It was billed as a crucial head-to-head. A midterm race that might decide which party controls the US Senate, come January 2023. During the Oct. 25 Pennsylvania Senate debate, Lt. Gov. John Fetterman’s (D) performance against Republican Dr. Mehmet Oz was almost painful to watch. The Democrat, who recently suffered a stroke, perhaps deserves credit for even attempting to make his case on live TV, faced with a self-assured opponent, in Oz, who took everything in stride. That said, Mr. Fetterman was entirely unable to prevent his medical condition from overshadowing the event to his detriment. But speech and language problems aside, the man upon whose shoulders the Democratic Party’s Senate majority could rest was unable to account for a record that runs contrary to what he now claims to stand for – or against – in these last two weeks of the midterm election campaigns.
Fetterman’s Policies on Display
One of the biggest issues going against Fetterman is his unwillingness to get tough on crime just when Pennsylvania’s largest metropolitan areas, like those in most other Democrat-run states, seem to be spiraling out of control. When challenged on the issue, Fetterman talked only about his stance against “gun violence.” Defenders of Second Amendment rights are well-acquainted with the tactic; when Democrats speak of reducing gun violence, they mean placing further restrictions on the gun rights of law-abiding citizens while doing nothing to reduce the presence and use of illegal firearms. The Democratic candidate paid no attention to his opponent’s charge that he favored early release from prison for many convicted criminals. Nor did Fetterman talk about policing or bail. Taking on gun violence was his only interest, it seems, in that area.
On the question of illegal immigration, Fetterman vaguely suggested that border security and compassion are not mutually exclusive. He was equally evasive on abortion, managing to squeeze in the favorite Democrat talking point that it is health care and claiming only that he supports the now-defunct standard set by Roe v. Wade. He avoided being pinned down on abortion limits. In what will be the only Pennsylvania Senate debate, both candidates needed to stake out their respective positions on these subjects. Oz did so, about as effectively as any politician does in such an arena. Fetterman, by contrast, seemed unwilling to do the same.
Meanwhile, the debate moderators queried Mehmet Oz about former President Donald Trump, as was inevitable. Dr. Oz said that he will back whichever Republican wins the 2024 presidential nomination. He fended off discussion of Trump’s current legal wrangles with a generic expression of confidence in the legal system.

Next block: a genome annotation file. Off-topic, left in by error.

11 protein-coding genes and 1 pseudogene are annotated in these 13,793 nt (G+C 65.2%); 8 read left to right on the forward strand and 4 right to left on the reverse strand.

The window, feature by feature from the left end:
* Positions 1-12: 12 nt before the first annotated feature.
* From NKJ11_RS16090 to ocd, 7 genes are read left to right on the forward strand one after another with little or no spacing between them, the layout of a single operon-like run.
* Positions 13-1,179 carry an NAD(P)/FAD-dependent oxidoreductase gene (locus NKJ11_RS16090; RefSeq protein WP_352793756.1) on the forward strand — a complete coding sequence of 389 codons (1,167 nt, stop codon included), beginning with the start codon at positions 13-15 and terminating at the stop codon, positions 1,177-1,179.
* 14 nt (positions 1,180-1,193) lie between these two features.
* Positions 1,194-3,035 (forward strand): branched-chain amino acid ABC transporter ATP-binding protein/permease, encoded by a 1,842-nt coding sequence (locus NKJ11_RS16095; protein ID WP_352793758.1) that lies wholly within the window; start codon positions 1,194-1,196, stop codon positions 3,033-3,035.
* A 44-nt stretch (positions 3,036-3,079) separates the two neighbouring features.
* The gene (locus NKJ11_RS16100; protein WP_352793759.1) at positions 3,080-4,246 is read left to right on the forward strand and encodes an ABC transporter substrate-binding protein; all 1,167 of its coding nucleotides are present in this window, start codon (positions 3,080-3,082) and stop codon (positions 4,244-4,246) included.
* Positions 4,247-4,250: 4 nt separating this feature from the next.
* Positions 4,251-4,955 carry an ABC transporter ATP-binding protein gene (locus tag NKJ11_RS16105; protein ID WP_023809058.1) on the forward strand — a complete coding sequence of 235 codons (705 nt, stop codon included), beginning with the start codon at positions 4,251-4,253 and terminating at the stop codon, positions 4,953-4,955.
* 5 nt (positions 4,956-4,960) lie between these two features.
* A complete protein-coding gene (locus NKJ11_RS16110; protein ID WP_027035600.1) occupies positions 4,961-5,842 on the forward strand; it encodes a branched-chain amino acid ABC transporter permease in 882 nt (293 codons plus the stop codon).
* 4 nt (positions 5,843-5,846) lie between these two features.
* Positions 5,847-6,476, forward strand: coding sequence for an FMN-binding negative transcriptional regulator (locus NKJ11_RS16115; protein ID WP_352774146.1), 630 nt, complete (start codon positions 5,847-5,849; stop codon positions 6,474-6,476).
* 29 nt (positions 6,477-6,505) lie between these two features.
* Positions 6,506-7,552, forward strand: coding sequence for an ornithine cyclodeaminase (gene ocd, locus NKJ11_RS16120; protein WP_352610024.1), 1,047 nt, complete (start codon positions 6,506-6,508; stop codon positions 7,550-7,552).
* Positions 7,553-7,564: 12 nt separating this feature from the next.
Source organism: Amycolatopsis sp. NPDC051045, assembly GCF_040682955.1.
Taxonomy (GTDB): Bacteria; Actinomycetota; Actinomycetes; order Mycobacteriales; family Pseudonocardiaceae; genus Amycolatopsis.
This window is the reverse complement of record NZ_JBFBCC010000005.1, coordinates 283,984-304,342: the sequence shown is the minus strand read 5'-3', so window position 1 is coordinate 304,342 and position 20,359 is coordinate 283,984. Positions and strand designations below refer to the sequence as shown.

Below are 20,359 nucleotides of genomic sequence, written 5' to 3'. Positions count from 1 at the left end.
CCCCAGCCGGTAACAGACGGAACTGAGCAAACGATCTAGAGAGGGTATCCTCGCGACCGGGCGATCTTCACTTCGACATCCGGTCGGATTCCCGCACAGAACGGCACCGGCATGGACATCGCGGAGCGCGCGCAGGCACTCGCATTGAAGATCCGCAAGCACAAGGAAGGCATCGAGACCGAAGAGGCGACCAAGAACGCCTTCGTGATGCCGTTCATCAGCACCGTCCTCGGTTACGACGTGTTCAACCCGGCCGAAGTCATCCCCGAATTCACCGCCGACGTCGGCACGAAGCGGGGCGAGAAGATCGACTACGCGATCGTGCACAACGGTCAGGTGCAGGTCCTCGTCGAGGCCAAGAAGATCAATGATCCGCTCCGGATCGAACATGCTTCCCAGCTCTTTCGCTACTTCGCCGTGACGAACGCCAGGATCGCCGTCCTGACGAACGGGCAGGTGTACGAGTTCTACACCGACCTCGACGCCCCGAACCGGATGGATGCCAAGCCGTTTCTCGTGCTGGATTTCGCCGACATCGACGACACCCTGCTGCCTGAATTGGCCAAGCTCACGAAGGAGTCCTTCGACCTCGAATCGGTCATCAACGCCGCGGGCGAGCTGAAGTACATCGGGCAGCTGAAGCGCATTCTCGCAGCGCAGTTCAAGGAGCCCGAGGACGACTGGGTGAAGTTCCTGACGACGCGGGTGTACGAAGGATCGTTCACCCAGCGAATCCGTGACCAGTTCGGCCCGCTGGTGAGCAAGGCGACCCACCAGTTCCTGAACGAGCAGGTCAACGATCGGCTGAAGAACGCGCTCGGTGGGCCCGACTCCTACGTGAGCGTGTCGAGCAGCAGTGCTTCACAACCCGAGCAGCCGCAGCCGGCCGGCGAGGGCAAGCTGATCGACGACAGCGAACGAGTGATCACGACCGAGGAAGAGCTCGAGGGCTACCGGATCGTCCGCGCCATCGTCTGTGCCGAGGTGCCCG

Fractured by Fracking
The biggest stumble of the evening was sparked by one of the top issues for Pennsylvanians, energy production and fracking. Fetterman claimed that he had “always supported fracking.” The candidate had suddenly created quite a problem for himself, as moderators pointed out that, during a 2018 interview, Fetterman gave a very direct response to an inquiry about the process. “I don’t support fracking at all,” he told his interviewer, Joy Marie Mann. “I never have.” When confronted with his own quote, Fetterman was silent for a full five seconds before haltingly responding, “I … I do support fracking and I don’t … I don’t … I support fracking and I stand … and I do support fracking.” On Twitter, the Republican National Committee was quick to point out that in 2016, then-Mayor (of Braddock, PA) Fetterman signed a pledge to back a statewide moratorium on fracking and to advocate for federal “Keep it in the Ground” legislation.
Understandably, the debate could not exclude a question about Fetterman’s health. When pressed by one of the moderators on whether he would be willing to produce his medical records, the Democrat noted only that a doctor had cleared him as being capable of performing his duties as an elected official.
All eyes are on two or three Senate races, across the country, that could determine which party leads the upper chamber in the 118th Congress. Of course, one or two less prominent seats might also change hands unexpectedly in the current climate. But, still, Democrat voters in Pennsylvania might decide the issue, depending on how many are willing to overlook Fetterman’s obvious problems with communication to ensure their party retains the majority, such as it is. Assume, for a moment, that one puts aside the political issues and the Democratic candidate’s credibility problem, specifically regarding fracking. Still, the Pennsylvania Senate debate may have come as a shock to many voters who were perhaps previously unaware of the true extent of John Fetterman’s mental and physical challenges.
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